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Vorwarts !

careers
(High Germany, Other Writ, War)

It seemed to me that to have been a Ger­man tank com­mand­er on that first morn­ing, wait­ing on the fra­grant turf, with the larks singing, for the order to advance into the blue dis­tances of Rus­sia, would have been to exper­i­ence true mil­it­ary glory, per­haps for the last time in the his­tory of the world.

Michael Whar­ton ( ‘Peter Sim­ple’ ) :The Miss­ing Will

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Loss of Rationality

For the INTP, love has three dis­tinct phases: fall­ing in, stay­ing in, and get­ting out. These phases relate to their think­ing pref­er­ence and its need for order and sequence. An INTP char­ac­ter­ized fall­ing in love as a stage of com­plete loss of ration­al­ity that may last a year or less. When an INTP falls in love, he or she falls hard — an all or noth­ing phe­nomen­on. At this stage, INT­Ps are likely to be very lively, almost giddy, in their new love. The exper­i­ence rushes over them and car­ries them along. They do not struc­ture or con­trol it but simply enjoy and exper­i­ence it. They do many lov­ing things and they are curi­ous about their loved one and are able to over­look his or her flaws. They may bravely ignore the real­it­ies of dis­tance, weather, and time to be with the loved one. As rela­tion­ships pro­gress to the staying-in-love phase, INT­Ps begin to eval­u­ate their struc­ture and form. They may with­draw at this point because they are mov­ing toward their more cus­tom­ary inward style. Out­ward demon­stra­tions of affec­tion lessen, and the giddy state changes. Inter­ac­tions are more mat­ter of fact, per­haps even imper­son­al. INT­Ps take their com­mit­ments to their part­ner ser­i­ously; how­ever, they may not dis­cuss these com­mit­ments at any length with their part­ner or with oth­er people, because their com­mit­ments seem so obvi­ous to them. Fall­ing out of love, which may not always occur, res­ults from an ana­lys­is of the real expect­a­tions and needs of the rela­tion­ship. Often an undefined line is crossed that neither part­ner knows about ahead of time. How­ever, the INTP knows after the line has been crossed, and then the rela­tion­ship deteri­or­ates or ends.

INTP — The Wiz­ard by Sandra Krebs Hirsch and Jean Kum­merow

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Living Death

Thus, because Chris­ti­an mor­al­ity leaves anim­als out of account …, they are at once out­lawed in philo­soph­ic­al mor­als; they are mere “things”, mere means to any ends what­so­ever. They can there­fore be used for vivi­sec­tion, hunt­ing, cours­ing, bull­fights and horse racing, and can be whipped to death as they struggle along with heavy carts of stone. Shame on such a mor­al­ity that is worthy of pari­ahs, chan­dalas and mlechch­has, and that fails to recog­nize the etern­al essence that exists in every liv­ing thing, and shines forth with inscrut­able sig­ni­fic­ance from all eyes that see the sun !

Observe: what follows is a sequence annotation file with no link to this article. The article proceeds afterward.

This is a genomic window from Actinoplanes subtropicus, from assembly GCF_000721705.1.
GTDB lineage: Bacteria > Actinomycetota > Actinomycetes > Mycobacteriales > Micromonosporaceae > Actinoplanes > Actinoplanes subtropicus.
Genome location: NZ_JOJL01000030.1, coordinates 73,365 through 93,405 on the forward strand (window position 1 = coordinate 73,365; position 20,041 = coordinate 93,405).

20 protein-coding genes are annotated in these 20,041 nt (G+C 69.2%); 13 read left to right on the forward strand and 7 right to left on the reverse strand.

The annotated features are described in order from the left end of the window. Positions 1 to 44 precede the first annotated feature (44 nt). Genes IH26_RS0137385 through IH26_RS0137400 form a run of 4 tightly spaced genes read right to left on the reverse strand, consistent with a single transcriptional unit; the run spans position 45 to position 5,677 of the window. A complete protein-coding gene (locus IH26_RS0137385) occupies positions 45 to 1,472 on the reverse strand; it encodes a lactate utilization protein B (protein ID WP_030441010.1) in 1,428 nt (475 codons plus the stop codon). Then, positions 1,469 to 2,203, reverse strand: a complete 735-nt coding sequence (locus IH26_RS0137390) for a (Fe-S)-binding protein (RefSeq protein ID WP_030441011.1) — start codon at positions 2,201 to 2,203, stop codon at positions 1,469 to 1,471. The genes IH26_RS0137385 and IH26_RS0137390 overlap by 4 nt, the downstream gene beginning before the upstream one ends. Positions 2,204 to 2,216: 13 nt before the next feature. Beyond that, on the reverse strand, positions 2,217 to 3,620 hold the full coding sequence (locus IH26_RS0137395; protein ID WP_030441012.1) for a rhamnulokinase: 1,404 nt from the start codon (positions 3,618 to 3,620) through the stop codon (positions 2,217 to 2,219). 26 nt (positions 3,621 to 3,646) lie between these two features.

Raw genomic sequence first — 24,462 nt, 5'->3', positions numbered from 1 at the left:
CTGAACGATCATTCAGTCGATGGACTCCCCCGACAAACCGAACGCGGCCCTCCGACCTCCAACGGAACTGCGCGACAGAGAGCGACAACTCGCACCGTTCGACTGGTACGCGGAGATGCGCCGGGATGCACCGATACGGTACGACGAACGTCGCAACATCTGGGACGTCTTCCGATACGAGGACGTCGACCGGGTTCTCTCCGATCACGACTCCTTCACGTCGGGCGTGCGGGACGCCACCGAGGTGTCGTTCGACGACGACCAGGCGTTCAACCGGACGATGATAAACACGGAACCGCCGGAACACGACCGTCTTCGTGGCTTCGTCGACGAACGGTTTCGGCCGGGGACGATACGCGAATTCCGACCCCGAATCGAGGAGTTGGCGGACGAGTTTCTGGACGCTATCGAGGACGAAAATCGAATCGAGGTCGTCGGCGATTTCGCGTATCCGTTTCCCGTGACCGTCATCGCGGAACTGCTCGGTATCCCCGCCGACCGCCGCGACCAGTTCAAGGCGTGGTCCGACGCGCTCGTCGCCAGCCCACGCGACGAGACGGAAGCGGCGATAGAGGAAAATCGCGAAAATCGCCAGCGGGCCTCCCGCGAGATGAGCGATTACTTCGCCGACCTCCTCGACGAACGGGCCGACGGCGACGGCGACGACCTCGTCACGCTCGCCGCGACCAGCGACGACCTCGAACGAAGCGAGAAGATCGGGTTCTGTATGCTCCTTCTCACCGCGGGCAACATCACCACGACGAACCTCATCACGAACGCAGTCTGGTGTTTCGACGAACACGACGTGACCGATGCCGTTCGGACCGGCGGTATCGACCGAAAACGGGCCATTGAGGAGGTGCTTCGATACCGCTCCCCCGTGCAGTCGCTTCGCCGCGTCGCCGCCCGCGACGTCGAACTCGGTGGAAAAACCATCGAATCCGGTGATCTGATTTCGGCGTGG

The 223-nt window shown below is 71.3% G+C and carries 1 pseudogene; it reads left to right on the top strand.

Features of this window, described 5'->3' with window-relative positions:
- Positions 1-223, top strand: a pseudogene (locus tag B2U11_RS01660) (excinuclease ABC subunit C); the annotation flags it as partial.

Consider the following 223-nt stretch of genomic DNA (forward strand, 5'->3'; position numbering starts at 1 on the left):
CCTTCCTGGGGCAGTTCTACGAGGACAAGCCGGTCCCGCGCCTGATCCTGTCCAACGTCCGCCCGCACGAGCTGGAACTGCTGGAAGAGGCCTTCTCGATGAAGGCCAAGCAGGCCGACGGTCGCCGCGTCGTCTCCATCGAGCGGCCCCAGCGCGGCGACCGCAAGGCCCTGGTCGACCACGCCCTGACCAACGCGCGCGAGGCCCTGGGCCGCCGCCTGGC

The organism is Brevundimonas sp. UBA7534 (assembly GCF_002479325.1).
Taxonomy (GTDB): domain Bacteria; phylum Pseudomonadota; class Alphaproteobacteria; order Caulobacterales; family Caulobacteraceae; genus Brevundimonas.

Arthur Schopen­hauer

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Two by Yeats

careers
(Other Writ, Poetry)

HE REPROVES THE CURLEW

O CURLEW, cry no more in the air,
Or only to the water in the West;
Because your cry­ing brings to my mind
passion-dimmed eyes and long heavy hair
That was shaken out over my breast:
There is enough evil in the cry­ing of wind.

******

THE FOLLY OF BEING COMFORTED

One that is ever kind said yes­ter­day:
“Your well-beloved’s hair has threads of grey,
And little shad­ows come about her eyes;
Time can but make it easi­er to be wise,
Though now it’s hard, till trouble is at an end;
And so be patient, be wise and patient, friend.”
But, heart, there is no com­fort, not a grain;
Time can but make her beau­ty over again,
Because of that great noble­ness of hers;
The fire that stirs about her, when she stirs,
Burns but more clearly. O she had not these ways,
When all the wild sum­mer was in her gaze.
O heart ! O heart ! If she’d but turn her head,
You’d know the folly of being com­for­ted.

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That Pass

We stand on a moun­tain pass in the mid­st of whirl­ing snow and blind­ing mist, through which we get glimpses now and then of paths which may be decept­ive. If we stand still, we shall be frozen to death. If we take the wrong road, we shall be dashed to pieces. We do not cer­tainly know wheth­er there is any right one. What must we do ? Be strong and of a good cour­age. Act for the best, hope for the best, and take what comes. Above all, let us dream no dreams, and tell no lies, but go our way, wherever it may lead, with our eyes open and our heads erect. If death ends all, we can­not meet it bet­ter. If not, let us enter whatever may­be the next scene like hon­est men, with no soph­istry in our mouths and no masks on our faces.

James Fitzjames Steph­en : Liber­ty, Equal­ity, Fra­tern­ity

CFriedrichWanderer

Cas­par Friedrich : Wan­der­er above the Sea of Fog